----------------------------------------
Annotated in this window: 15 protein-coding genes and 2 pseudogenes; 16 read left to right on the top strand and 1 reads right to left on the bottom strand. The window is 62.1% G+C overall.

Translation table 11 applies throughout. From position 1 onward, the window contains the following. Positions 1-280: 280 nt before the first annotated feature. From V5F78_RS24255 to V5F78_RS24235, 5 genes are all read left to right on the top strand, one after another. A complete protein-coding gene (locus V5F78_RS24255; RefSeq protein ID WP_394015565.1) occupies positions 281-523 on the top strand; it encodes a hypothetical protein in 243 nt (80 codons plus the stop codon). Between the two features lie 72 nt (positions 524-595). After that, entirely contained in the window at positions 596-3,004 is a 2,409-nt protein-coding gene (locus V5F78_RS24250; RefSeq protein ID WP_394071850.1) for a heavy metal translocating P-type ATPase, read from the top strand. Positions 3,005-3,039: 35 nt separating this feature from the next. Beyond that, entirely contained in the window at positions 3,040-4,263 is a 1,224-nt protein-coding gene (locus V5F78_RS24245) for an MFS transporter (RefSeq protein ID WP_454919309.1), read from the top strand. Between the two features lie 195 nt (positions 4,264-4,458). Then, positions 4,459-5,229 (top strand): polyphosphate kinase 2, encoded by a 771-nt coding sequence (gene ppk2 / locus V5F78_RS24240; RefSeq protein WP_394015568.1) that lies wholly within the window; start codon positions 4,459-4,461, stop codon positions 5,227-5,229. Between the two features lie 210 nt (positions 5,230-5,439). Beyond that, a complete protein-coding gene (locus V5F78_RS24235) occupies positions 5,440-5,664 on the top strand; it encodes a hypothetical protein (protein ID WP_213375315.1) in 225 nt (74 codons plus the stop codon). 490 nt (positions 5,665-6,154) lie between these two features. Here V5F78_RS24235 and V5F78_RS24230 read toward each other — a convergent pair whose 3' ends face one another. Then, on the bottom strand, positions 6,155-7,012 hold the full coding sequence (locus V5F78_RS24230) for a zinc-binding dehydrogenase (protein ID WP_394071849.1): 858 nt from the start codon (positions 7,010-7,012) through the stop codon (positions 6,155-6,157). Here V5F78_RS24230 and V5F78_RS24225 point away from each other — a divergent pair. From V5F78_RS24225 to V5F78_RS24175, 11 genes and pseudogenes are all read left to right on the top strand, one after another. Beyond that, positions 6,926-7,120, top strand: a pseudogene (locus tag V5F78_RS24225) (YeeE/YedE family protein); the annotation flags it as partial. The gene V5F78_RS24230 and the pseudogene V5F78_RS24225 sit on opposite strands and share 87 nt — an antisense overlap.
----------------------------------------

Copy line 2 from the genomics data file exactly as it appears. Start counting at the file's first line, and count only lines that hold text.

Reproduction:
Translation table 11 applies throughout. From position 1 onward, the window contains the following. Positions 1-280: 280 nt before the first annotated feature. From V5F78_RS24255 to V5F78_RS24235, 5 genes are all read left to right on the top strand, one after another. A complete protein-coding gene (locus V5F78_RS24255; RefSeq protein ID WP_394015565.1) occupies positions 281-523 on the top strand; it encodes a hypothetical protein in 243 nt (80 codons plus the stop codon). Between the two features lie 72 nt (positions 524-595). After that, entirely contained in the window at positions 596-3,004 is a 2,409-nt protein-coding gene (locus V5F78_RS24250; RefSeq protein ID WP_394071850.1) for a heavy metal translocating P-type ATPase, read from the top strand. Positions 3,005-3,039: 35 nt separating this feature from the next. Beyond that, entirely contained in the window at positions 3,040-4,263 is a 1,224-nt protein-coding gene (locus V5F78_RS24245) for an MFS transporter (RefSeq protein ID WP_454919309.1), read from the top strand. Between the two features lie 195 nt (positions 4,264-4,458). Then, positions 4,459-5,229 (top strand): polyphosphate kinase 2, encoded by a 771-nt coding sequence (gene ppk2 / locus V5F78_RS24240; RefSeq protein WP_394015568.1) that lies wholly within the window; start codon positions 4,459-4,461, stop codon positions 5,227-5,229. Between the two features lie 210 nt (positions 5,230-5,439). Beyond that, a complete protein-coding gene (locus V5F78_RS24235) occupies positions 5,440-5,664 on the top strand; it encodes a hypothetical protein (protein ID WP_213375315.1) in 225 nt (74 codons plus the stop codon). 490 nt (positions 5,665-6,154) lie between these two features. Here V5F78_RS24235 and V5F78_RS24230 read toward each other — a convergent pair whose 3' ends face one another. Then, on the bottom strand, positions 6,155-7,012 hold the full coding sequence (locus V5F78_RS24230) for a zinc-binding dehydrogenase (protein ID WP_394071849.1): 858 nt from the start codon (positions 7,010-7,012) through the stop codon (positions 6,155-6,157). Here V5F78_RS24230 and V5F78_RS24225 point away from each other — a divergent pair. From V5F78_RS24225 to V5F78_RS24175, 11 genes and pseudogenes are all read left to right on the top strand, one after another. Beyond that, positions 6,926-7,120, top strand: a pseudogene (locus tag V5F78_RS24225) (YeeE/YedE family protein); the annotation flags it as partial. The gene V5F78_RS24230 and the pseudogene V5F78_RS24225 sit on opposite strands and share 87 nt — an antisense overlap.